In memoriam - Anthony Roger (Tony) Dexter (1942 – 2021)
Anthony Roger (Tony) Dexter was born on 30 December 1942 in Bedford in the heart of England. Tony attended Bedford Modern School. For those not familiar with English schools “Modern” here refers to a separation from Bedford School in the mid-1700’s! Tony completed his BSc in physics (electronics) at City University, London in 1965 before being awarded a PhD in physical chemistry at the University of Essex in 1970 for a thesis titled “The high-frequency mechanical response of super-cooled liquids”. At the end of 1969 Tony married Caroline and they moved to Scotland where he continued his research on mechanical properties of super-cooled viscous liquids as a post-doctoral fellow at the Bio-Engineering Unit at Strathclyde University. Tony was appointed to the National Institute of Agricultural Engineering, Silsoe in his native Bedfordshire in late 1971.
In 1973 Tony and Caroline emigrated to Adelaide where Tony had accepted the post of lecturer in soil physics following the premature death of Keith (KP) Barley. This appointment was in the Department of Agricultural Chemistry and Soil Science of the University of Adelaide – with Soil Science becoming a separate department soon after. The Department was based at the Waite campus about 7 km from the main university campus where there was sufficient land for agricultural experiments. Tony and Caroline established themselves in the small town of Mt Barker about 20 km away. Sons Tom and David arrived. Tony had an old VW beetle that he used for the commute. We’re not sure exactly when Tony joined ISTRO but certainly he attended the 8th conference in Hohenheim in 1979. This was a scientifically productive time for Tony. He generated substantial external funding from the cereal and oilseed industries, and this supported his work on plant roots. The funding and the prodigious scientific output saw Tony rapidly promoted to Senior Lecturer then Reader/Associate Professor. It was during this time that the seminal work on soil friability began. He supervised a succession of PhD students, hosted several international visitors, and took advantage of sabbaticals to collaborate with people in the Netherlands (B. Kroesbergen), Germany (Rainer Horn), Sweden (Inge Håkansson), Canada (Bev Kay) and the USA (Jerry Radke). His grants employed post-doctoral scientists including John Hewitt and Bent Jakobsen. Although the faculty of Agriculture in which he was based had no provision for awarding higher doctorates, Tony’s work on plant roots was acknowledged through the Department of Botany at the University of Adelaide with the award of a DSc in 1988.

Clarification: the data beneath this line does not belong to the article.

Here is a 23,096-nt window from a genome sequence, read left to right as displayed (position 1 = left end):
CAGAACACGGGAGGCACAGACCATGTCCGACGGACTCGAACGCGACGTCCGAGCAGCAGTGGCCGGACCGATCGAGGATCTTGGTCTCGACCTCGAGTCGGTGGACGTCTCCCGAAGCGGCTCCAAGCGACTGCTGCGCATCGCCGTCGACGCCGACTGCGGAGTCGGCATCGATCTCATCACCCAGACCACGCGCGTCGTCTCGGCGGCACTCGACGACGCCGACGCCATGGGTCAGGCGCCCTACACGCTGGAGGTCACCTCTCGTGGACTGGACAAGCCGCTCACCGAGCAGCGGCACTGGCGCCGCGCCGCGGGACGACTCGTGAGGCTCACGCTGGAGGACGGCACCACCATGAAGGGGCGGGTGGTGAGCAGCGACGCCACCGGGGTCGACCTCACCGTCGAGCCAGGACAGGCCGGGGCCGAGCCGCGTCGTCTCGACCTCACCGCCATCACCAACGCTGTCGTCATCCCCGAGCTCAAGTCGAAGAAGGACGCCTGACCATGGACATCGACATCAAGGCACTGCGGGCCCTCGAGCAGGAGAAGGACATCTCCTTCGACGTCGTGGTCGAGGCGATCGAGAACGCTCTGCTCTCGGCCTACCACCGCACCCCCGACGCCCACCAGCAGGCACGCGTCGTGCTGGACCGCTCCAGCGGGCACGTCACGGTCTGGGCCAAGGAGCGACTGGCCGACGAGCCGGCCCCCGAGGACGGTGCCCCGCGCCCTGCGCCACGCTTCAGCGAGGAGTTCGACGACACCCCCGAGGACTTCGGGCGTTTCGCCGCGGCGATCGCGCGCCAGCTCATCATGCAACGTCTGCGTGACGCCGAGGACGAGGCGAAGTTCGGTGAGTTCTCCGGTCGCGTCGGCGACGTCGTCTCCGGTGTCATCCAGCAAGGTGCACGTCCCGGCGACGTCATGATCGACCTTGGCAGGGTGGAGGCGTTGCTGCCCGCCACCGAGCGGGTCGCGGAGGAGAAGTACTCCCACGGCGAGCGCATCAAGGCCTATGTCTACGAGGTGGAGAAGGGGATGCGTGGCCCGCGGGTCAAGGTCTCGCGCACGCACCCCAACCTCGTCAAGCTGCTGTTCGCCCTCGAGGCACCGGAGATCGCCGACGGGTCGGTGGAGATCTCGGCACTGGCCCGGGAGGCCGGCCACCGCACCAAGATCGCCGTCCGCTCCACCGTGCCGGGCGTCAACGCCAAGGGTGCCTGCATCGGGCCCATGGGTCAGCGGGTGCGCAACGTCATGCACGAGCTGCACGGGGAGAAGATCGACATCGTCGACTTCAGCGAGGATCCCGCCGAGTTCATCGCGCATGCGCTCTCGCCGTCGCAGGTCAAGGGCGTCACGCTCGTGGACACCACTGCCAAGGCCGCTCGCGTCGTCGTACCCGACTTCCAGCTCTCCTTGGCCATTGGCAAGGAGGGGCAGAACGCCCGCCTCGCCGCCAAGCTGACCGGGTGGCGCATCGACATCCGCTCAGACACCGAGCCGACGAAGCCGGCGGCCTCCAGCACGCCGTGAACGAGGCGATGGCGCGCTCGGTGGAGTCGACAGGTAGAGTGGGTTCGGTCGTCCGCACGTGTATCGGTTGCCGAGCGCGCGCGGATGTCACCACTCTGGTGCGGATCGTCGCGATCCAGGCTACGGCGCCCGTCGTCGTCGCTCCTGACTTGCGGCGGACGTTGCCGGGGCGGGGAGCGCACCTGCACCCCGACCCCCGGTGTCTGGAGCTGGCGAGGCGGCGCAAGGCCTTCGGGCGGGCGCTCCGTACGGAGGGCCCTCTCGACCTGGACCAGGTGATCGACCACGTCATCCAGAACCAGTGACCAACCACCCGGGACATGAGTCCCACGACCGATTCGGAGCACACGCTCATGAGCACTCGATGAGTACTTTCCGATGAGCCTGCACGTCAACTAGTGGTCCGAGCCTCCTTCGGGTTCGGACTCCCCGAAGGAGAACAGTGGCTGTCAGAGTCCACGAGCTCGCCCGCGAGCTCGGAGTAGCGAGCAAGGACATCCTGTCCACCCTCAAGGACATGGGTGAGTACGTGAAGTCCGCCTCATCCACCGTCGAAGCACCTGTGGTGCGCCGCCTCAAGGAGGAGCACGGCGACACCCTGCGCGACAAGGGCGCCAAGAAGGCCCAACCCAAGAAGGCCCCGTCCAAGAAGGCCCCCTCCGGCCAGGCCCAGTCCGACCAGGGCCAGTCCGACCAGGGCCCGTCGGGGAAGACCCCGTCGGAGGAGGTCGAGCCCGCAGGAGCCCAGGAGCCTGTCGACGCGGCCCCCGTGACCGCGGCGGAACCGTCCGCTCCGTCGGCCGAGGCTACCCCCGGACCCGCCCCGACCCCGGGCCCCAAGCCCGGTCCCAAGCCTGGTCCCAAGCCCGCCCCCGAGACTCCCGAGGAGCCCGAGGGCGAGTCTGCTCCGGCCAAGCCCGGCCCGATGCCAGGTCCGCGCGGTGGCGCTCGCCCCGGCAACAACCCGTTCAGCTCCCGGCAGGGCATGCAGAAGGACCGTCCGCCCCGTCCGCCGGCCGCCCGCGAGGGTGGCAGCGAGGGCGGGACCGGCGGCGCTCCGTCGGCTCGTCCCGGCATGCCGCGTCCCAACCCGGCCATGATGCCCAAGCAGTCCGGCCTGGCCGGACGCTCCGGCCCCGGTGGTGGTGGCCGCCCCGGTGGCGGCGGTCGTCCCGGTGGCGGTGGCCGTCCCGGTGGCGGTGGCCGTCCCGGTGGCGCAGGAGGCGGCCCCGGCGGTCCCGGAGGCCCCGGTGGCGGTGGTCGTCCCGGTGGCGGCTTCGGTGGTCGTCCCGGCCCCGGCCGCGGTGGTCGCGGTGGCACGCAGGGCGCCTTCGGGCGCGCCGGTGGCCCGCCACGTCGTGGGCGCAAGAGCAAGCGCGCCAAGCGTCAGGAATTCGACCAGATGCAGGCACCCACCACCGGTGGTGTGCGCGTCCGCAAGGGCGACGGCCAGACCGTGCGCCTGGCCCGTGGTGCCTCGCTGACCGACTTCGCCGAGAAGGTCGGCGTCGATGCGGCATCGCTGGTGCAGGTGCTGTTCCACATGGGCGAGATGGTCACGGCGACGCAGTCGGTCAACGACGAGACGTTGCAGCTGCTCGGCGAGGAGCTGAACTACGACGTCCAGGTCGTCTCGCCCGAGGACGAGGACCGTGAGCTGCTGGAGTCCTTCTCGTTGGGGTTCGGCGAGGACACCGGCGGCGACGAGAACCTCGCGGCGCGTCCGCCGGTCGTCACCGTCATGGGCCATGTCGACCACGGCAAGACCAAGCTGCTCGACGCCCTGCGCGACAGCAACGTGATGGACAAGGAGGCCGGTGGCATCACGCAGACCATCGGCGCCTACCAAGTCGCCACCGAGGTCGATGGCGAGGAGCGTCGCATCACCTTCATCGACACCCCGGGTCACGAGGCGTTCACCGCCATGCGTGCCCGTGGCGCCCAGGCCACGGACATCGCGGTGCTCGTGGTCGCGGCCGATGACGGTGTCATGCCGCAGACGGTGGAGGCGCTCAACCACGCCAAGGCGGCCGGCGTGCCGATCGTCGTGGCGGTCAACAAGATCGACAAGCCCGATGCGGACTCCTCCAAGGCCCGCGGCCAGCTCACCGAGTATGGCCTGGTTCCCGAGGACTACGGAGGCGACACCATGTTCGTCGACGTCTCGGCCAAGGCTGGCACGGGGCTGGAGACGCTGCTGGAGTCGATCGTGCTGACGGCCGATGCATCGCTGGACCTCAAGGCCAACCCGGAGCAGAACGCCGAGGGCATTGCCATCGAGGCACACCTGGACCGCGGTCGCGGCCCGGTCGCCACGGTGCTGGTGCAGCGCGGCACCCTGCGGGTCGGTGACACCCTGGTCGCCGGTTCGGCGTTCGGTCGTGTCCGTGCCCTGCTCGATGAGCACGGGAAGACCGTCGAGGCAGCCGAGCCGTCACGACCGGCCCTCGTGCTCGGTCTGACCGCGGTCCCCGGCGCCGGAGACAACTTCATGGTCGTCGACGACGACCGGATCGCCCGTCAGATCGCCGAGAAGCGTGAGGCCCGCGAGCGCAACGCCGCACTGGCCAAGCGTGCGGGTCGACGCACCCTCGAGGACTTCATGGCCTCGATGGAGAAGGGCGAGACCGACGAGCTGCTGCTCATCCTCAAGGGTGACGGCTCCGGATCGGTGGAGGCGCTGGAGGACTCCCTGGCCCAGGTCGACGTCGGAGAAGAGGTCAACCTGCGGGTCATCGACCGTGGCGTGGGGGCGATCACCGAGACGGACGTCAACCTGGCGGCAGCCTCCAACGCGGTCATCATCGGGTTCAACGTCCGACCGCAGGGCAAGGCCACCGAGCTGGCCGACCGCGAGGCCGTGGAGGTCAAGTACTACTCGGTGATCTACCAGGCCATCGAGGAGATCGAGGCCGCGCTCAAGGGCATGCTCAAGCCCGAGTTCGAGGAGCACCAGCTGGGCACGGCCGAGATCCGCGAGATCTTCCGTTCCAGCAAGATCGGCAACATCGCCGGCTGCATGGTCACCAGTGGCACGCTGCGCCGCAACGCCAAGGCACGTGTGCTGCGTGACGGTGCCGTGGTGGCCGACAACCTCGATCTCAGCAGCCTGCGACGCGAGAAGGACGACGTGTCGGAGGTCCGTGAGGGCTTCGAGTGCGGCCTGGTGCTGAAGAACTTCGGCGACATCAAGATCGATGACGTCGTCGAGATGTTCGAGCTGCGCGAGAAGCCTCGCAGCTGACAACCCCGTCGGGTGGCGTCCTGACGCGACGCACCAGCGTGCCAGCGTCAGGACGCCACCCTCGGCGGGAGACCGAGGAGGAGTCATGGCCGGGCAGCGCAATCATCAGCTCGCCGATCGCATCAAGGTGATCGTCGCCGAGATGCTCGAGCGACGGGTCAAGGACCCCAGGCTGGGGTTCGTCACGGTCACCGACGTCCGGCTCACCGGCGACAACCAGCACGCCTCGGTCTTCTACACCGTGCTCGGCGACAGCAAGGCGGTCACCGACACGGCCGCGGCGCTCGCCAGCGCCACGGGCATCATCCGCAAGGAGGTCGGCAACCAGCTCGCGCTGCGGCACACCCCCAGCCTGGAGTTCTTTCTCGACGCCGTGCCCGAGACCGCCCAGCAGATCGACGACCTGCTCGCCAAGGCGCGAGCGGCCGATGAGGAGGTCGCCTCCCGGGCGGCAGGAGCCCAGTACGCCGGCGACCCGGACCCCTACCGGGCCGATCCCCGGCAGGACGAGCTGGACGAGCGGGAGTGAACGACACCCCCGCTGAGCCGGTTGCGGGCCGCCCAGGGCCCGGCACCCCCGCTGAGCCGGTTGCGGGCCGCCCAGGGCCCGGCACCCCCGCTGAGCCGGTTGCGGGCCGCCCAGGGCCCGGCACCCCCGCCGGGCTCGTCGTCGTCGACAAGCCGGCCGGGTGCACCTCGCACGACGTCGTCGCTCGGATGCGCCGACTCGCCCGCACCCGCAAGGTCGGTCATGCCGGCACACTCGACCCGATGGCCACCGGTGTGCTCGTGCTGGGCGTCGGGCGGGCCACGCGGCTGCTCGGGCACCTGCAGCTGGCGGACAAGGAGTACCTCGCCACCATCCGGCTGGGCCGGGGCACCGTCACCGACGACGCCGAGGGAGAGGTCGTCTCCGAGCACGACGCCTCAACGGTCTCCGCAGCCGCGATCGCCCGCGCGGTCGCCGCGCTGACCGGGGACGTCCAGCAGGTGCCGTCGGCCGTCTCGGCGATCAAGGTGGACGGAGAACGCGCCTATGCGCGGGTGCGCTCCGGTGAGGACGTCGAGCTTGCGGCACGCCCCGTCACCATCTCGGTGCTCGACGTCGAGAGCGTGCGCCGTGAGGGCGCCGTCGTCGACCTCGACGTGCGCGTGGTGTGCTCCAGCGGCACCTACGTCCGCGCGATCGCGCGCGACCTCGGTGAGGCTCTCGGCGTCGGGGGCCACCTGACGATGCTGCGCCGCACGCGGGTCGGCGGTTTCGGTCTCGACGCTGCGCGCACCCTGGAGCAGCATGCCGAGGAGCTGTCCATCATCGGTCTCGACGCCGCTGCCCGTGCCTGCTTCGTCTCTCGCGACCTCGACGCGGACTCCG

In August 1990 Tony returned to Silsoe to head a group on soil physics. He worked closely with Chris Watts, Richard Whalley and others to set up labs with constant temperature rooms, loading frames, penetrometers and soil-water retention equipment. The work of the group focused on the environmental impact of mechanized agriculture on soil function and the wider environment. The study of processes controlling soil function is highly complex, requiring a multi-disciplinary approach, so many links were formed with scientists not only in the UK but throughout Europe and beyond. As with all Tony’s work the golden thread running throughout was soil structure, its form, stability and resilience. Under Tony’s guidance the group grew and included Richard Whalley and Lawrence Clark working on plant root, Nigel Bird working on fractals fluid movement, and Chris Watts and Andy Gregory working on friability and resilience. Postgraduate students supervised by Tony were registered with universities in the UK and elsewhere in Europe. He was made a Visiting Professor by Cranfield University during this time.